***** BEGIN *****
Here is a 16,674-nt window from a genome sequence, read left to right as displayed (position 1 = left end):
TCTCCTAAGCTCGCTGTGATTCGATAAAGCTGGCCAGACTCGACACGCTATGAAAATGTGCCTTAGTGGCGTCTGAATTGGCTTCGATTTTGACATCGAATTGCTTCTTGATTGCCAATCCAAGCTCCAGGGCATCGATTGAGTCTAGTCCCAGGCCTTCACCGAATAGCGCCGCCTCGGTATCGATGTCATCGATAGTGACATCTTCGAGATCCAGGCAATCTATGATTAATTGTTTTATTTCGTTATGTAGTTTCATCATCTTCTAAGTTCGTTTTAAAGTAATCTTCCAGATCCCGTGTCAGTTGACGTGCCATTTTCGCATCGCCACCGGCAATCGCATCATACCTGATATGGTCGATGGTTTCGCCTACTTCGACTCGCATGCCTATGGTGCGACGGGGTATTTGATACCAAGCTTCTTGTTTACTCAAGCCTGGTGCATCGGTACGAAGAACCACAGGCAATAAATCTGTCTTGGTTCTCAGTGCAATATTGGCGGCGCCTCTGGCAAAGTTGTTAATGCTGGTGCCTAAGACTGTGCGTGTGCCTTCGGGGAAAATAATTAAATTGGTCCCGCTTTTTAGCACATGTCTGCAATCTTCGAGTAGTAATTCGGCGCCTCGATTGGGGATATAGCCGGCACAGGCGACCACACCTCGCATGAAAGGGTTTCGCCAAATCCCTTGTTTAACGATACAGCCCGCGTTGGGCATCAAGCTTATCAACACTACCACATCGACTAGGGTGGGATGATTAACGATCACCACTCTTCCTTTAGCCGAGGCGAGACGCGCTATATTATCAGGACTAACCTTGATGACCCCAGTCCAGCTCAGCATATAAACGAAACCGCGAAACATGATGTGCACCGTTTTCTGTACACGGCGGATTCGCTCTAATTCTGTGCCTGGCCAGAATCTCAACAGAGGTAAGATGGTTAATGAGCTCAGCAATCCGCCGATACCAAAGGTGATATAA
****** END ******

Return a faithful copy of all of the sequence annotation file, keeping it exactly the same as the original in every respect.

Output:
Here is a 16,674-nt window from a genome sequence, read left to right as displayed (position 1 = left end):
TCTCCTAAGCTCGCTGTGATTCGATAAAGCTGGCCAGACTCGACACGCTATGAAAATGTGCCTTAGTGGCGTCTGAATTGGCTTCGATTTTGACATCGAATTGCTTCTTGATTGCCAATCCAAGCTCCAGGGCATCGATTGAGTCTAGTCCCAGGCCTTCACCGAATAGCGCCGCCTCGGTATCGATGTCATCGATAGTGACATCTTCGAGATCCAGGCAATCTATGATTAATTGTTTTATTTCGTTATGTAGTTTCATCATCTTCTAAGTTCGTTTTAAAGTAATCTTCCAGATCCCGTGTCAGTTGACGTGCCATTTTCGCATCGCCACCGGCAATCGCATCATACCTGATATGGTCGATGGTTTCGCCTACTTCGACTCGCATGCCTATGGTGCGACGGGGTATTTGATACCAAGCTTCTTGTTTACTCAAGCCTGGTGCATCGGTACGAAGAACCACAGGCAATAAATCTGTCTTGGTTCTCAGTGCAATATTGGCGGCGCCTCTGGCAAAGTTGTTAATGCTGGTGCCTAAGACTGTGCGTGTGCCTTCGGGGAAAATAATTAAATTGGTCCCGCTTTTTAGCACATGTCTGCAATCTTCGAGTAGTAATTCGGCGCCTCGATTGGGGATATAGCCGGCACAGGCGACCACACCTCGCATGAAAGGGTTTCGCCAAATCCCTTGTTTAACGATACAGCCCGCGTTGGGCATCAAGCTTATCAACACTACCACATCGACTAGGGTGGGATGATTAACGATCACCACTCTTCCTTTAGCCGAGGCGAGACGCGCTATATTATCAGGACTAACCTTGATGACCCCAGTCCAGCTCAGCATATAAACGAAACCGCGAAACATGATGTGCACCGTTTTCTGTACACGGCGGATTCGCTCTAATTCTGTGCCTGGCCAGAATCTCAACAGAGGTAAGATGGTTAATGAGCTCAGCAATCCGCCGATACCAAAGGTGATATAA